I confess: every time I book a trip somewhere, one of the first things I research about the place I’m going to is what kind of food, preferably traditional and peculiar, I can try there. Food is definitely in my top 3 favourite things in life (please don’t ask me what the other two are) and always represents a huge turn on for me when I’m travelling, because being adventurous is needed!
Paragliding, bungee jumping, hiking the Himalayas are experiences that cannot be compared with the adventure that is having a big plate of whatever-that-is from a country you never been to before right in front of you. Filling our immaculate mouth with a questionable mixture of ingredients of unrecognised taste without even knowing if we hold enough antibodies to survive its digestion, is a task only for the bravest. It needs guts. Literally.
Culinary dramas apart, there is no secret about how Italian cuisine is incredibly awesome and here in Sardinia things are not much different, yet Sardinian people insist to declare they are not “Italians” (long story). As well as in other Italian regions, Sardinia also has its own traditional and unique dishes that only can be tasted on the island, paired with the equally distinctive wines, brews and spirits produced here (I promise to talk about them in another post).
Having tried a little of everything in these almost three years I’ve been living in this land, I put together a whole menu to persuade you (or not) to come over here on your next food adventure – bearing in mind that weird, tasty and disgusting are merely point of views:
This Sardinian extremely thin and crispy flatbread will be seen on every single table on every single restaurant in the island. It’s delicious and slightly addictive – it’s really difficult to stop eating it whilst we wait for the next course.
Whilst there is nothing especially distinctive about the cold meats here, we find the Pecorino cheese as the real star of the antipasto boards. And it’s the perfect pair for the Carasau bread. Just don’t forget you have more courses to come.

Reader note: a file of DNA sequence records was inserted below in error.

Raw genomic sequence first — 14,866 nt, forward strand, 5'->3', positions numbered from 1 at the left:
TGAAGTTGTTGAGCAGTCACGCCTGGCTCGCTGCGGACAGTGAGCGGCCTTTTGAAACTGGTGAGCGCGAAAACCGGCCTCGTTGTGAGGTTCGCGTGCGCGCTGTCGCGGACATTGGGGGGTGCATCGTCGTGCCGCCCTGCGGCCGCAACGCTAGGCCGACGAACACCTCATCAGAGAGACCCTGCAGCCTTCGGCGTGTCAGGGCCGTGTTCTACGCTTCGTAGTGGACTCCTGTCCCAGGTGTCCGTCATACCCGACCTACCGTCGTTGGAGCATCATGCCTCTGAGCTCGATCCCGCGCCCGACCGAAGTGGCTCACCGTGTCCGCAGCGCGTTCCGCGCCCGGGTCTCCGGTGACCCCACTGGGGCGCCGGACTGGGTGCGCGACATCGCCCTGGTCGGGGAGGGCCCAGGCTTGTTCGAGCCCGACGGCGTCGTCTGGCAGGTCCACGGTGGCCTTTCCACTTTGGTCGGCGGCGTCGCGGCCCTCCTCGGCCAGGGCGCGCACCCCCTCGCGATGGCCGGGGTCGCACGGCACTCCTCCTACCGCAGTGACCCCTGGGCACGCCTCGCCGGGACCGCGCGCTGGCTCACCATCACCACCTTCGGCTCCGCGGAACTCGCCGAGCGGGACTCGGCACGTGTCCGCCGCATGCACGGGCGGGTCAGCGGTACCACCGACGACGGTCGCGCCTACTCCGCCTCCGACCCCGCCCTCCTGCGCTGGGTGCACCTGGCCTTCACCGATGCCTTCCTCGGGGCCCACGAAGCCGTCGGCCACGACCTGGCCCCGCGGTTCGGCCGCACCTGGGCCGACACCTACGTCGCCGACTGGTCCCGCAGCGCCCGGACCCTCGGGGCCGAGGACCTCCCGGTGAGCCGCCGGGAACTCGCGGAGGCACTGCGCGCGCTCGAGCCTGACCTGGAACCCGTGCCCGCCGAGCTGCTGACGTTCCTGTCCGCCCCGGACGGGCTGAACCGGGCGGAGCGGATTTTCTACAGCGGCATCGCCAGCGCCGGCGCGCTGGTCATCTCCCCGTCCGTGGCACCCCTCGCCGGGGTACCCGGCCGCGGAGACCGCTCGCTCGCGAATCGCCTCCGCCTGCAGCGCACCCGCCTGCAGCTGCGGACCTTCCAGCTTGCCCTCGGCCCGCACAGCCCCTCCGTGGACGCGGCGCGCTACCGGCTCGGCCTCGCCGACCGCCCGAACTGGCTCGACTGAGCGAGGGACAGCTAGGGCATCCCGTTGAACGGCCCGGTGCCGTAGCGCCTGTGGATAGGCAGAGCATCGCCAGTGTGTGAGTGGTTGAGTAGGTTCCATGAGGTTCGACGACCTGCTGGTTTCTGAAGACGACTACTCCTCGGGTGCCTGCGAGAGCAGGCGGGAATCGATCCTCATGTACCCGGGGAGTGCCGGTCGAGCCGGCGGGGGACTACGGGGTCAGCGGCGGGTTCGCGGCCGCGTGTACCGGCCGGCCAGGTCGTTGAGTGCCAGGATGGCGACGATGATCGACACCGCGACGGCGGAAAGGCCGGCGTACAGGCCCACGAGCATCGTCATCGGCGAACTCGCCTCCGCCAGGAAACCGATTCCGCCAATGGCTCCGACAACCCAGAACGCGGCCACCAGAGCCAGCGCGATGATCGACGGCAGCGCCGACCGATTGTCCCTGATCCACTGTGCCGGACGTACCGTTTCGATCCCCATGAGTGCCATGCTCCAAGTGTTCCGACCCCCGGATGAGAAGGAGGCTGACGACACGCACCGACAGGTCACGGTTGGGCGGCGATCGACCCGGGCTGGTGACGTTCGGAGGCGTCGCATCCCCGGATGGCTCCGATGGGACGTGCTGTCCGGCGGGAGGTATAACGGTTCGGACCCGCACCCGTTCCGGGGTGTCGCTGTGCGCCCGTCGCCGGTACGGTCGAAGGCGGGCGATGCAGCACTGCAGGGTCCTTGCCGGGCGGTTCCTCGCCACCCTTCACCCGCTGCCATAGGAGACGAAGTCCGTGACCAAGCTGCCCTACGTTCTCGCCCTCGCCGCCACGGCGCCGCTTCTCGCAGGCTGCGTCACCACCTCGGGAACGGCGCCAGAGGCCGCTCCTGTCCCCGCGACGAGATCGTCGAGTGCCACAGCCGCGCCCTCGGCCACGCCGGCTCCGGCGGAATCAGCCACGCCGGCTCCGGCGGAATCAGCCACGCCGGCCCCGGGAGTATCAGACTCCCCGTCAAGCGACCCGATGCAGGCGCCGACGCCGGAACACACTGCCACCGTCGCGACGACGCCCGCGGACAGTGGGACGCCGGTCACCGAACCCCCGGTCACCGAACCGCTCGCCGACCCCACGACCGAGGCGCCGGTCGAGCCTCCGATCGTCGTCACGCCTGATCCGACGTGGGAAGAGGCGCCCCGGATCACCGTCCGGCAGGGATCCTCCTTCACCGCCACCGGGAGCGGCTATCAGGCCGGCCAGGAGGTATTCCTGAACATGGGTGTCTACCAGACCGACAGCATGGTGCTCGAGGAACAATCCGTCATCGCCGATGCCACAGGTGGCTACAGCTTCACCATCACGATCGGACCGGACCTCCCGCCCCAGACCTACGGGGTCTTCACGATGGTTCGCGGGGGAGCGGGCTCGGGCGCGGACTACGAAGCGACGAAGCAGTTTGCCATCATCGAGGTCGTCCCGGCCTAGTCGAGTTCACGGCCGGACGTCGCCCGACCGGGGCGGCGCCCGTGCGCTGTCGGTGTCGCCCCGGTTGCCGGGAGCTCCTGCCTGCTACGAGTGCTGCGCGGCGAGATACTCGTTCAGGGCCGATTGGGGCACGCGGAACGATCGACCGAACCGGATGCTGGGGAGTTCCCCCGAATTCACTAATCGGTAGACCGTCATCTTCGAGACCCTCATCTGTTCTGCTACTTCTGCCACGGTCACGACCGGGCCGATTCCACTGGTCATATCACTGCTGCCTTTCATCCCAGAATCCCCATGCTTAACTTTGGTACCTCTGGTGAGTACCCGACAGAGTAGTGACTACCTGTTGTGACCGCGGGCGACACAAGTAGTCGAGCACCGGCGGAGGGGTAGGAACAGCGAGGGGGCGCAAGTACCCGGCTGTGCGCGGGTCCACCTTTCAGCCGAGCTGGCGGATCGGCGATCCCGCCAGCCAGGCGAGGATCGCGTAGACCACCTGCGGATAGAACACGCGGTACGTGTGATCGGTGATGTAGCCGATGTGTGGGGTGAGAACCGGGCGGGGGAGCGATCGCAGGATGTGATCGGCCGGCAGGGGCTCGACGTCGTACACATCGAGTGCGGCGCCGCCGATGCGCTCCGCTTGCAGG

Being a Mediterranean island, Sardinia produces amazing and abundant seafood. Mussels, squid, octopus, prawns come straight from the sea to your plate – it can’t get any fresher! Although a variety of dishes make use of seafood, for me they taste better in the salads, combined with potatoes and dressed only with lemon juice and olive oil.
PRIMO PIATTO (FIRST COURSE)
Malloreddus alla Campidanese
It looks like a big plate of worms, but it’s actually Malloreddus, the weirdly shaped Sardinian gnocchi. It’s normally served with a sauce made with tomatoes, sausages, basil and topped with grated Pecorino cheese.
Fregola with Vongole
Fregola is a type of really tiny pasta that always results into an awesome creamy dish after cooked. Fregola can be served in a lot of ways, but vongole is a very common combination.
Culurgiones are also known as Sardinian ravioli, but for me they look more like a dumpling. It’s filled with a mixture of potato, pecorino cheese and mint, and can be served with either tomato sauce and grated cheese, or simply with butter and sage (my favourite). Although it’s delicious, for me it’s the most disappointing dish to be ordered in a restaurant: we never can count more than 5 culurgiones on the plate. Be prepared!
Spaghetti ai Ricci con Bottarga di Muggine
Who doesn’t like a big plate of spaghetti? Here this traditional type of pasta is served with sea urchins and cured mullet roe. If you like fish, you will find the taste pretty decent.
SECONDO PIATTO (SECOND COURSE)
In this section, I feel I have to say goodbye to you, my vegetarian readers. The next lines are going to be a bit rough to read. If you’re not vegetarian or not that sensitive, take a breath and keep reading.
For those who love pork as much as I do, this is the dish to try. Porceddu is a slow cooked suckling pig. A baby, I know. But trust me: when you taste that tender and succulent meat and hear the noise of its crispy skin cracking in your first bite, you will completely get over it and enjoy every second.
Lumache al Sugo
This is the only dish of this menu I haven’t tried and I probably won’t. And it’s not even because I feel disgusted about eating snails, it’s only because to me, it looks too much hassle to eat it, and I just cannot be bothered of digging every single shell to find what’s in there to be eaten. Time is precious after all. The snails are served with tomato sauce.
I remember really well a huge scandal in UK a few years ago involving horse meat. Here in Sardinia horse steaks are very common and expensive as well. I’ve never been a massive fan of red meat, but horse meat is really tender, delicate to the palate and I unfortunately don’t eat it nearly enough. Medium rare is the best way to appreciate this delicacy.
This dish consists of the internal organs (kidneys, livers, heart, etc, etc) of goat or lamb kept together by a big skewer and interlaced by intestines. I had the roasted version but apparently the most common way to serve is cooked in a sauce pan with peas as shown in the picture. You’re not going to find this dish in a restaurant menu, but if you’re visiting an Agriturismo, they may introduce it to you. At least now you know what it is.
Sebadas is a fried pastry filled with cheese and honey. It works.
I could eat hundreds of those! These almond based biscuits are a classic Italian after-dinner treat, and here in Sardinia they taste even better (I don’t know why, but I swear!)
Have you ever tried those? Would you? Let us know in the comments!